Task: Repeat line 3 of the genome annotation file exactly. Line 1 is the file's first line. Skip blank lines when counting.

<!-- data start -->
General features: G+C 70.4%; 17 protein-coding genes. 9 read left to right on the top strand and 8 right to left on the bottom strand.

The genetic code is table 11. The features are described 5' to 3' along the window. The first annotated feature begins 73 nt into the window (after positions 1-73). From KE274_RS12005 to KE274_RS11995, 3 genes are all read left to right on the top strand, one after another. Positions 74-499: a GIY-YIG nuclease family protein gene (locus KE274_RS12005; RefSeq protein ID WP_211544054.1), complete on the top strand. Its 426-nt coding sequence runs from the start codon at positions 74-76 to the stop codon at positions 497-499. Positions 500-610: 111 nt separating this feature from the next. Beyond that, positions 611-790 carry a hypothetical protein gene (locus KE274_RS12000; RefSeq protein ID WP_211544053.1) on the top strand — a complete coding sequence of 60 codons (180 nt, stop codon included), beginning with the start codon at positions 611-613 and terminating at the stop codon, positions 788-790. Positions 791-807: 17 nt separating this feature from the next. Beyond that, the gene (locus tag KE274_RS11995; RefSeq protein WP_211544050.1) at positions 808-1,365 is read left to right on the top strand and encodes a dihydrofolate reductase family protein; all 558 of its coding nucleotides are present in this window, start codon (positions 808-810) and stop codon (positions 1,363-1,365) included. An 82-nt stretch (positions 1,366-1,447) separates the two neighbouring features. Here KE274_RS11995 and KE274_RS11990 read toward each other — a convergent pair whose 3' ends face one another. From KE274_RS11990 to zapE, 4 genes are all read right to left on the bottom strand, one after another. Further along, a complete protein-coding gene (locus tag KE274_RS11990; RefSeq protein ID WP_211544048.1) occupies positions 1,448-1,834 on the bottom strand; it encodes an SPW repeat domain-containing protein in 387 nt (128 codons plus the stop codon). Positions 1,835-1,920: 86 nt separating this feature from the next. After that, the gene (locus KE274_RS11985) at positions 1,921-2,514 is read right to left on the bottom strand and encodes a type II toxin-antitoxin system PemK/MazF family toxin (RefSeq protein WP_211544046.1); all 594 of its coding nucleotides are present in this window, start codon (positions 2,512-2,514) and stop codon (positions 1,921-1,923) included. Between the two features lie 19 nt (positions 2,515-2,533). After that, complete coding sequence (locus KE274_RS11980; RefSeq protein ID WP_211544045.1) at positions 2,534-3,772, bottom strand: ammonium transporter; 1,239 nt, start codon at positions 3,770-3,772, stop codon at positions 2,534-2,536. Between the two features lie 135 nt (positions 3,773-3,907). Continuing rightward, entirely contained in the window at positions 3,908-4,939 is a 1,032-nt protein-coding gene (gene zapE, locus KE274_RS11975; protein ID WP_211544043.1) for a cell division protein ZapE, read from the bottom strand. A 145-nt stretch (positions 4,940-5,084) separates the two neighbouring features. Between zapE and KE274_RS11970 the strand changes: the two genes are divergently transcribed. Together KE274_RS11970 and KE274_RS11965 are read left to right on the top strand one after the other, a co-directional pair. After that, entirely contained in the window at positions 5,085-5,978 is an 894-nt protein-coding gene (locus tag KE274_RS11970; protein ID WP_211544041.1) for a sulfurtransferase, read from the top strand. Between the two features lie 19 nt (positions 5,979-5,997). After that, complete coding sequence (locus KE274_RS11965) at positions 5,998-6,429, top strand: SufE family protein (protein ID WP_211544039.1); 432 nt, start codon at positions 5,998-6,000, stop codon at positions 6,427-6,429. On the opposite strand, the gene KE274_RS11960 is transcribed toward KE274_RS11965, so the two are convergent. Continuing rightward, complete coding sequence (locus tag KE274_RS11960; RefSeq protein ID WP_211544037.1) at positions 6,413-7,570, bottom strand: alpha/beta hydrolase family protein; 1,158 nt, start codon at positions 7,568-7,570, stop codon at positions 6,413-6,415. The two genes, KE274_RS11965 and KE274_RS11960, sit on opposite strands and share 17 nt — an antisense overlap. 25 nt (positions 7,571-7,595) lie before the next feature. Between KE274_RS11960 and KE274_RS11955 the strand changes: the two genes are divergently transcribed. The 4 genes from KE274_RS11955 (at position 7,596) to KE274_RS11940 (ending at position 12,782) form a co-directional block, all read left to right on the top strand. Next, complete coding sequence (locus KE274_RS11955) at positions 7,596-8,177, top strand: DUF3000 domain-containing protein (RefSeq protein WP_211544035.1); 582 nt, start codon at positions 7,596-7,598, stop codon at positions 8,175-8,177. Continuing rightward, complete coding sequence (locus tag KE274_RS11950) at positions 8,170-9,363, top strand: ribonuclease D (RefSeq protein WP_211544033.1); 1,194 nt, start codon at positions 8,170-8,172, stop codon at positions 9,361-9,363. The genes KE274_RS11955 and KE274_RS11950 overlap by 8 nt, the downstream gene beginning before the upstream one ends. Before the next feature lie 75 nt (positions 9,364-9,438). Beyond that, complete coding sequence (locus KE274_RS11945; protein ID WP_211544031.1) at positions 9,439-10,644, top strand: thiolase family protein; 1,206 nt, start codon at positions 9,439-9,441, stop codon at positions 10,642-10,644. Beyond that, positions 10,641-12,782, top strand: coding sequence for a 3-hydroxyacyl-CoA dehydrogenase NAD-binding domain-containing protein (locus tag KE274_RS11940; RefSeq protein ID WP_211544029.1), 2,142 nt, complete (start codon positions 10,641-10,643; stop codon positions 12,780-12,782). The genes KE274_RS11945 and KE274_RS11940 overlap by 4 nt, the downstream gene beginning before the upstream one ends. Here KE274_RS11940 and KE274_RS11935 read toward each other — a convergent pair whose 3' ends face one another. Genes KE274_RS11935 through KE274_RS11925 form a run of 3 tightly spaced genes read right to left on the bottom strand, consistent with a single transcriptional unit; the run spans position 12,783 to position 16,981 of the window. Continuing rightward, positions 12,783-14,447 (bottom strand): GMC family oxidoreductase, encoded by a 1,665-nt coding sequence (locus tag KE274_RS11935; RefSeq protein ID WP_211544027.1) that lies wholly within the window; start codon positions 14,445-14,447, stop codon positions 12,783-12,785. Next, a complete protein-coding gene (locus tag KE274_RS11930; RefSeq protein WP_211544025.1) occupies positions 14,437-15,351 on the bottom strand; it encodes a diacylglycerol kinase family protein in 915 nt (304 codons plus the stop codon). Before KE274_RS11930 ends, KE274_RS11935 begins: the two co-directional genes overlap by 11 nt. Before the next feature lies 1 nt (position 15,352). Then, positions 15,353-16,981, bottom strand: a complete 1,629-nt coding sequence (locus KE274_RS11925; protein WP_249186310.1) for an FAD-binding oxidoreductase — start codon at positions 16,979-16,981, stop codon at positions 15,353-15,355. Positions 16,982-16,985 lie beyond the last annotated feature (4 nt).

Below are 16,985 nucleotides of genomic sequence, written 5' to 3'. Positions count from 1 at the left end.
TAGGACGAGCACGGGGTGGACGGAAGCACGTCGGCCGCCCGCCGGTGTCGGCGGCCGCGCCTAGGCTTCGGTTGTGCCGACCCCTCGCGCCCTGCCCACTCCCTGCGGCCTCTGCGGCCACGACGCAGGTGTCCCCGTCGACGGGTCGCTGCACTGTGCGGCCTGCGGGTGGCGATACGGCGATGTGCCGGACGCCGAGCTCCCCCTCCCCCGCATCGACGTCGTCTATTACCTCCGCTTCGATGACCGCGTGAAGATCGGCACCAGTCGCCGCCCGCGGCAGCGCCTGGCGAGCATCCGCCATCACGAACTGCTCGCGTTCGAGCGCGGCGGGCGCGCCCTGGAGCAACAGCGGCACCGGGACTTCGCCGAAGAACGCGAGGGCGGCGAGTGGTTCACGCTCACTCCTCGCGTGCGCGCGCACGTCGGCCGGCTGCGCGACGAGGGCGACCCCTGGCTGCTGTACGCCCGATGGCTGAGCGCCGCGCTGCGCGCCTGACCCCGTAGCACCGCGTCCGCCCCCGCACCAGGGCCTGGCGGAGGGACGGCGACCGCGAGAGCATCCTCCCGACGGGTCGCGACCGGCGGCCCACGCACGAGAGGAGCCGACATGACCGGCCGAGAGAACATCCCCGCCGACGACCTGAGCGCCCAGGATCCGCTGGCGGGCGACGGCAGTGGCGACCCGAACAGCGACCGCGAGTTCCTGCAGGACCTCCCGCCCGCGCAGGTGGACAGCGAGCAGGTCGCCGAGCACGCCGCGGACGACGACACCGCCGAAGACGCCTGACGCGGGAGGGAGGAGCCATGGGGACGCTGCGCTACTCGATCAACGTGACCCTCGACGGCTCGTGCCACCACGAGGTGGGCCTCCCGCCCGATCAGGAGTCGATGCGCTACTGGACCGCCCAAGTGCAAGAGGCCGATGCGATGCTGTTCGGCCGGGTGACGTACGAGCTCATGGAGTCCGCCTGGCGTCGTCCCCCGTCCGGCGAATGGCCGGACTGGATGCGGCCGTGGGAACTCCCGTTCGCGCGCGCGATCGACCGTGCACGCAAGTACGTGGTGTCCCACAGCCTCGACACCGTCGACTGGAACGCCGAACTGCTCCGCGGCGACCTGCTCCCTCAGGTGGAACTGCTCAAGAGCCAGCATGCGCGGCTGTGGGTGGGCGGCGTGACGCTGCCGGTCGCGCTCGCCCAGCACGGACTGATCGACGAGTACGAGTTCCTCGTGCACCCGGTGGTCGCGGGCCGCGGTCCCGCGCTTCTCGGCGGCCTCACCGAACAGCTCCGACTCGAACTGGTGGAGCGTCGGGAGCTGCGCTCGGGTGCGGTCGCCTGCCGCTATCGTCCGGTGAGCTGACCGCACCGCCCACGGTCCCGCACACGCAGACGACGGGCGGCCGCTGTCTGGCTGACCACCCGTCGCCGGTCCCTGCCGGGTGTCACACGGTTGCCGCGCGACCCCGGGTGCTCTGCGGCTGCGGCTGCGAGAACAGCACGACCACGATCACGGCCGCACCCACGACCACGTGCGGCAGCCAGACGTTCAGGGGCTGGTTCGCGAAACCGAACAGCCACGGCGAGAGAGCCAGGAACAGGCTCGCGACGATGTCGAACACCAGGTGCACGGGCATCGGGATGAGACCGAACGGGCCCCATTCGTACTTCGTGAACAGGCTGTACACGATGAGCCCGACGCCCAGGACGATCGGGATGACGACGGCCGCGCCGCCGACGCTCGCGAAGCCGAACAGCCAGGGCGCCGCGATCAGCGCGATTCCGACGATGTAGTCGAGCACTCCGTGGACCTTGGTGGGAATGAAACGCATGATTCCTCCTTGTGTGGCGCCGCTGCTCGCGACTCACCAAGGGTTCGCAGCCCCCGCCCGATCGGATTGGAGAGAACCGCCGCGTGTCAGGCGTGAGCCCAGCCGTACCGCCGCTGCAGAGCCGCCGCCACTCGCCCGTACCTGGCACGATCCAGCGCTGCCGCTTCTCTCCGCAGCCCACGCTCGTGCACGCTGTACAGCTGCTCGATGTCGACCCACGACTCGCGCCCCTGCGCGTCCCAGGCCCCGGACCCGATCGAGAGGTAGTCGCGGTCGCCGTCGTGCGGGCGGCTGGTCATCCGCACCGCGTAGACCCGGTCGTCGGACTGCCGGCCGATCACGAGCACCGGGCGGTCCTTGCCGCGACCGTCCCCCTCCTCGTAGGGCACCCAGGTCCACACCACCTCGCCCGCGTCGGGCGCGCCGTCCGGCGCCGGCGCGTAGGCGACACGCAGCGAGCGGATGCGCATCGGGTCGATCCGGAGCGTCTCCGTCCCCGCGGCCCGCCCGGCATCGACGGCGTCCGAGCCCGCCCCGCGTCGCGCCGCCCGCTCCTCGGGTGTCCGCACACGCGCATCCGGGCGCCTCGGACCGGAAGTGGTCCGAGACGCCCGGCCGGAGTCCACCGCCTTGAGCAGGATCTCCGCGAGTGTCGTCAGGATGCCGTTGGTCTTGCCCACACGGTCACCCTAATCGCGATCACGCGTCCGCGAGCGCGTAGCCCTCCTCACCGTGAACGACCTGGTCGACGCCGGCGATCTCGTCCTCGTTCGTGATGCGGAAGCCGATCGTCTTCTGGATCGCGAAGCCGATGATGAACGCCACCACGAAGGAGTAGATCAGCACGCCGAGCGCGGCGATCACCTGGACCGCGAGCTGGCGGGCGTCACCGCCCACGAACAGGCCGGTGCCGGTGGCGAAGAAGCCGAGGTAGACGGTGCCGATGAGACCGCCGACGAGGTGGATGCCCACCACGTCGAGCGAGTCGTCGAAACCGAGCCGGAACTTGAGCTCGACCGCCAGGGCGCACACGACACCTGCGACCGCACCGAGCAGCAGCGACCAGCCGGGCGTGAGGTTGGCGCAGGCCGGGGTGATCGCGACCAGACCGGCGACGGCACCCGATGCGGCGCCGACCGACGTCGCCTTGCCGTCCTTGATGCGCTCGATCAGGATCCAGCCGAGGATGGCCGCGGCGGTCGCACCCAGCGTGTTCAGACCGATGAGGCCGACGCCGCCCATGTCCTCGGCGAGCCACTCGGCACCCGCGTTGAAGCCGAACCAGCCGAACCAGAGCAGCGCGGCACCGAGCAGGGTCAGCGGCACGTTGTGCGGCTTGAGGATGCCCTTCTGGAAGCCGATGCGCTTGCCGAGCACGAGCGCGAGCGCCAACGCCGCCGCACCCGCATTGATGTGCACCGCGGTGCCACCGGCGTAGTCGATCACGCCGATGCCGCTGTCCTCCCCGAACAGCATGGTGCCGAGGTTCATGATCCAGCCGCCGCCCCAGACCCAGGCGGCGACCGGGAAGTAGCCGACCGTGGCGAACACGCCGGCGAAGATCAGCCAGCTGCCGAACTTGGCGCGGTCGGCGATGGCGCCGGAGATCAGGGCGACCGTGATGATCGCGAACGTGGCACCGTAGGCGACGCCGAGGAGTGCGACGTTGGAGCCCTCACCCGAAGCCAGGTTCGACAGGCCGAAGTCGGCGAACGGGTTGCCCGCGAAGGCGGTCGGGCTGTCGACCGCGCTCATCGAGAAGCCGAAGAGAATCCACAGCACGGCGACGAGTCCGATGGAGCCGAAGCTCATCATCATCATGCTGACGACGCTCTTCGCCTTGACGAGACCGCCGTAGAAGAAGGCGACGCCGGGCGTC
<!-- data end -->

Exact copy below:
Below are 16,985 nucleotides of genomic sequence, written 5' to 3'. Positions count from 1 at the left end.